The data reveals that workers in San Francisco are still bringing home more, even after adjusting for the high cost of living. The following are the US cities that feature that highest weekly wages, adjusted by regional price parities:
San Jose-Sunnyvale-Santa Clara, California – $1,706
California-Lexington Park, Maryland – $1,277
San Francisco-Oakland-Hayward, California-$1,244
Seattle-Tacoma Bellevue, Washington – $1,227
Midland, Texas – $1,190
Durham-Chapel Hill, North Carolina – $1,179
Houston-The Woodlands-Sugar Land, Texas – $1,170
Bridgeport-Stamford-Norwalk, Connecticut – $1,164
Boston-Cambridge-Newton, Massachusetts/ – $1,161
Huntsville, Alabama – $1,127
Considering the technology titans headquartered around San Francisco, San Jose and Seattle, there’s little mystery to why wages are so high. But the data is also mildly flawed. According to Vox’s Timothy Lee:
One weakness of this data is that it’s based on average instead of median wages. That could give a distorted picture in areas where a minority of highly paid engineers or investors are pulling the average upward — even as the average worker struggles to keep up with rising rents.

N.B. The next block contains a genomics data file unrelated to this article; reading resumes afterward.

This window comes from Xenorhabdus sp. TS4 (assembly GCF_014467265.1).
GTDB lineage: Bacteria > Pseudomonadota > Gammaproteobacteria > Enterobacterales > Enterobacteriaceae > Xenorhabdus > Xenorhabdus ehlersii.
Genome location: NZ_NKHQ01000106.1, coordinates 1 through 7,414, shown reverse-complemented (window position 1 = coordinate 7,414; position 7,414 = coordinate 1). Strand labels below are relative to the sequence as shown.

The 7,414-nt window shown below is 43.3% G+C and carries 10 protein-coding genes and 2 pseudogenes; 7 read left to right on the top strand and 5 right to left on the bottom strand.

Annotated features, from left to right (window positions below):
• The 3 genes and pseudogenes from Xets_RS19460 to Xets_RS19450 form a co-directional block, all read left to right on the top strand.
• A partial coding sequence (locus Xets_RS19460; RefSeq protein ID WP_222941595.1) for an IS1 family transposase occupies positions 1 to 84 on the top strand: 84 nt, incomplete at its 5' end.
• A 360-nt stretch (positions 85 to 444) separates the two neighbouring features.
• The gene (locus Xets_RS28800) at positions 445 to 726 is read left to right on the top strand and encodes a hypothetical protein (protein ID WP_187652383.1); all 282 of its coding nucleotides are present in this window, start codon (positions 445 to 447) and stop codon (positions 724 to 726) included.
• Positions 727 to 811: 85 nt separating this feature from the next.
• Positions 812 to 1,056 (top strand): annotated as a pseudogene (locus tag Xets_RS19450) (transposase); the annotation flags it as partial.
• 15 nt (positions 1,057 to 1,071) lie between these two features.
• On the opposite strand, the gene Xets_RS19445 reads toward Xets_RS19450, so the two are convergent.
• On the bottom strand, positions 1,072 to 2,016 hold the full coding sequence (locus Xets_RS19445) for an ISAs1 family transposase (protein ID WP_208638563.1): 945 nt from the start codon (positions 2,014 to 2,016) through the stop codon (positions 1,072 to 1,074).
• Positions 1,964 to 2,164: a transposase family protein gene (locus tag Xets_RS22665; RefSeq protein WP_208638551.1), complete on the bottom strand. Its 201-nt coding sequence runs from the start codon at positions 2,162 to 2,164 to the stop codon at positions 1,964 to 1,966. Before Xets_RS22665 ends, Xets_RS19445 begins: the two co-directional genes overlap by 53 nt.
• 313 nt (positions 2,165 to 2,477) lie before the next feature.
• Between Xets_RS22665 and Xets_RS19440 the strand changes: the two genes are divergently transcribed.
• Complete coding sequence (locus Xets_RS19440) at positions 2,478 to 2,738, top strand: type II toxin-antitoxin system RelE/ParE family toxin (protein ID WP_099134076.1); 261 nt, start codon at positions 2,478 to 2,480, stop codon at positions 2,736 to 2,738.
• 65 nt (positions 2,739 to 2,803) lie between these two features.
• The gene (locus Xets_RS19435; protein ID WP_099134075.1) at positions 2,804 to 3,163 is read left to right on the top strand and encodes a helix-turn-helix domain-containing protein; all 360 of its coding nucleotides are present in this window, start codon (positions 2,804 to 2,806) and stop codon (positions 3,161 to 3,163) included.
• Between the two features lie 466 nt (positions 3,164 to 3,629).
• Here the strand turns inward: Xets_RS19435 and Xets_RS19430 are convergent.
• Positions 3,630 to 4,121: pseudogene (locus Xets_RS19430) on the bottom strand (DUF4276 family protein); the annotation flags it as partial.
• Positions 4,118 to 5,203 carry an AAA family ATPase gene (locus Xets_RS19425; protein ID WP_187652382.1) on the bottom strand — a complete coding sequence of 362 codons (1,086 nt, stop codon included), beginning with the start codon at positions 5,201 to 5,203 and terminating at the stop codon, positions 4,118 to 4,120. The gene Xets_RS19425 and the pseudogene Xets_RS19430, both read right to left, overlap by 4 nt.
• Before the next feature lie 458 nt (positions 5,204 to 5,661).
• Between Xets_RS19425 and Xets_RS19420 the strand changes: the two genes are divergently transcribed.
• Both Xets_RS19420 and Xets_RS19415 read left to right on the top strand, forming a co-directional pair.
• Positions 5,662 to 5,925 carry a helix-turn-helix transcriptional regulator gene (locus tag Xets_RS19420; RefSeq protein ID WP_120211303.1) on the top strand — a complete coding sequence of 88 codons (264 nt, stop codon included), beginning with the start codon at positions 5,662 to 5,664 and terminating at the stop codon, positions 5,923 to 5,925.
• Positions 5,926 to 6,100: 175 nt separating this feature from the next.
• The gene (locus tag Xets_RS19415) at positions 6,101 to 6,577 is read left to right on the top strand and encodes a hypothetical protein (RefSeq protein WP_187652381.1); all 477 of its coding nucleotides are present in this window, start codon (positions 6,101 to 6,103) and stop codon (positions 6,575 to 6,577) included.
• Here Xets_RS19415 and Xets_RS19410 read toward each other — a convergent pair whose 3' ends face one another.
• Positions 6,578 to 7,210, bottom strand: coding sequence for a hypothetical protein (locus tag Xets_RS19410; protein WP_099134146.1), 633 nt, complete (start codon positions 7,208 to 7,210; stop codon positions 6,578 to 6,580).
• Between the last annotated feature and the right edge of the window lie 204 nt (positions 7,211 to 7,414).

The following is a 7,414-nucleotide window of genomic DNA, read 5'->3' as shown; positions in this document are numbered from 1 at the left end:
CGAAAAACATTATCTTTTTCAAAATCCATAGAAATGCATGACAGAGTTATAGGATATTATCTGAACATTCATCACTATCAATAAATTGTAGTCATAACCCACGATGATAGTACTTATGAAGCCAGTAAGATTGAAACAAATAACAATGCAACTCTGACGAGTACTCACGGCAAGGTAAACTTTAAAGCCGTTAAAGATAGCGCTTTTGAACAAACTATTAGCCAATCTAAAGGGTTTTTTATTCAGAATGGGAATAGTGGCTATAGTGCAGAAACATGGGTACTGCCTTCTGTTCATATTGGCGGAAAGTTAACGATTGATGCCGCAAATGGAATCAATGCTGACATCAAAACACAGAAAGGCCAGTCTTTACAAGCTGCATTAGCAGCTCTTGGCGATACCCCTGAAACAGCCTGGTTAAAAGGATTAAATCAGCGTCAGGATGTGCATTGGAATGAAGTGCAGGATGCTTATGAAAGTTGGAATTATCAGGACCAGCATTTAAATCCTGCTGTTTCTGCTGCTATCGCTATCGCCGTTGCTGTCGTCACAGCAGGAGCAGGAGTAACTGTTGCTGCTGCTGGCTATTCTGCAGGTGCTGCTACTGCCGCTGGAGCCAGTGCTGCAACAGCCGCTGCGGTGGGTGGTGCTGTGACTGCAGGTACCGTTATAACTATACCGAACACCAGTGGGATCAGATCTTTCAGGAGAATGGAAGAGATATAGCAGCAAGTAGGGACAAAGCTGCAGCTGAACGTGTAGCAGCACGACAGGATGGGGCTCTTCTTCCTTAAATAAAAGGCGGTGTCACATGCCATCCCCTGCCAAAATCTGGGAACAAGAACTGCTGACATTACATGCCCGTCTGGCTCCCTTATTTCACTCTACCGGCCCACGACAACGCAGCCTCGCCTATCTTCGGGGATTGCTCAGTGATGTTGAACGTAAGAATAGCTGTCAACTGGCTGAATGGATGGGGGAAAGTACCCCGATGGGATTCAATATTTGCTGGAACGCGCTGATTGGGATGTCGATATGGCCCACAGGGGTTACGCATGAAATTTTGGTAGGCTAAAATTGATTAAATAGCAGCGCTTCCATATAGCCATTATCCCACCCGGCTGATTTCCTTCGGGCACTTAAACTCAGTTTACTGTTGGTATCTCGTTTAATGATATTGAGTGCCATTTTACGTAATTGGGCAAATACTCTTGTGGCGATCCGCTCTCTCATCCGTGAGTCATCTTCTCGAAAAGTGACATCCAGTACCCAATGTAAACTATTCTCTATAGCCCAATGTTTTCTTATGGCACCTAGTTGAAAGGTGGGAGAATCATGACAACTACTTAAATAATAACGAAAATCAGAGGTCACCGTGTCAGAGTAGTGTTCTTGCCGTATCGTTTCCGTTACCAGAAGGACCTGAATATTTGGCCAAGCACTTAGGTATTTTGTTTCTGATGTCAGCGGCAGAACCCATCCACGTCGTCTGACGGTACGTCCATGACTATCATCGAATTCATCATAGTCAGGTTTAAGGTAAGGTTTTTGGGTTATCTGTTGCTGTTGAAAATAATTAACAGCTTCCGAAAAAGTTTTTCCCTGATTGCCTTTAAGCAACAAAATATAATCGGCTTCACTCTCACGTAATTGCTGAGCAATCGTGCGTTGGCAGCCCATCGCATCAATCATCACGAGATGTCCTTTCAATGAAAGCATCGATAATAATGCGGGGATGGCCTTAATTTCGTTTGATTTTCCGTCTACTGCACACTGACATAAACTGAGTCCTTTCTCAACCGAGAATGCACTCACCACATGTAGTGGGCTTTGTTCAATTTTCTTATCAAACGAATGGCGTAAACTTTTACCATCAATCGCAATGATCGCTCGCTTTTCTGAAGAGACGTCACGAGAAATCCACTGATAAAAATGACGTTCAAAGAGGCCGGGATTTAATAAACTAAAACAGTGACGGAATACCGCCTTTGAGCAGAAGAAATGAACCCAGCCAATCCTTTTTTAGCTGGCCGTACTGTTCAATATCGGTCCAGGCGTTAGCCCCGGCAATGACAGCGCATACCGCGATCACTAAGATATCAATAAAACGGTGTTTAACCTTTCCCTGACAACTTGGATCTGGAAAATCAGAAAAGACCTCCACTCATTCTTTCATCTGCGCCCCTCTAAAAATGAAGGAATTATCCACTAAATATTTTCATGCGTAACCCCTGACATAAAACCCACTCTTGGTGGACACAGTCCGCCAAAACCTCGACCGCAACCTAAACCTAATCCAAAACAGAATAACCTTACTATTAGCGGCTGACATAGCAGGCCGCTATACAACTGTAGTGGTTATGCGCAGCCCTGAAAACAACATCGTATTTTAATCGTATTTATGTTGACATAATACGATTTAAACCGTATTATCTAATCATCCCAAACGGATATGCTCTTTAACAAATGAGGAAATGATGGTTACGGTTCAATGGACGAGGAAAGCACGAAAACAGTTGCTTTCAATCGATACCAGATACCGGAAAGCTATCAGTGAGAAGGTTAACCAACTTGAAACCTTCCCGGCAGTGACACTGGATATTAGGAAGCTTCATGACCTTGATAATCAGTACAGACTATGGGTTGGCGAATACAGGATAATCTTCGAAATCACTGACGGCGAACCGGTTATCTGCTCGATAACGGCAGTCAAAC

However, it’s not just professionals in the technology sector that are pulling the average upward – nurses in cities like San Jose are doing well enough to lift the area’s average weekly wage. While the average salary for a software engineer in San Jose is $110 thousand, according to Glassdoor.com, nurses in San Jose average $112 thousand a year, a sum exponentially higher than the $63 thousand average US nurse salary.
You can read the article in its entirety here. Also included in the read is a list of cities that average the lowest weekly wages, including some light analysis of what could cause these factors.
Of course for travel nurses, compensation will vary by assignment, facility and role. But it doesn’t hurt to know where paychecks are going the furthest. And if you’re a travel nurse mulling your next assignment, click the button below and find out what city you’re headed to next.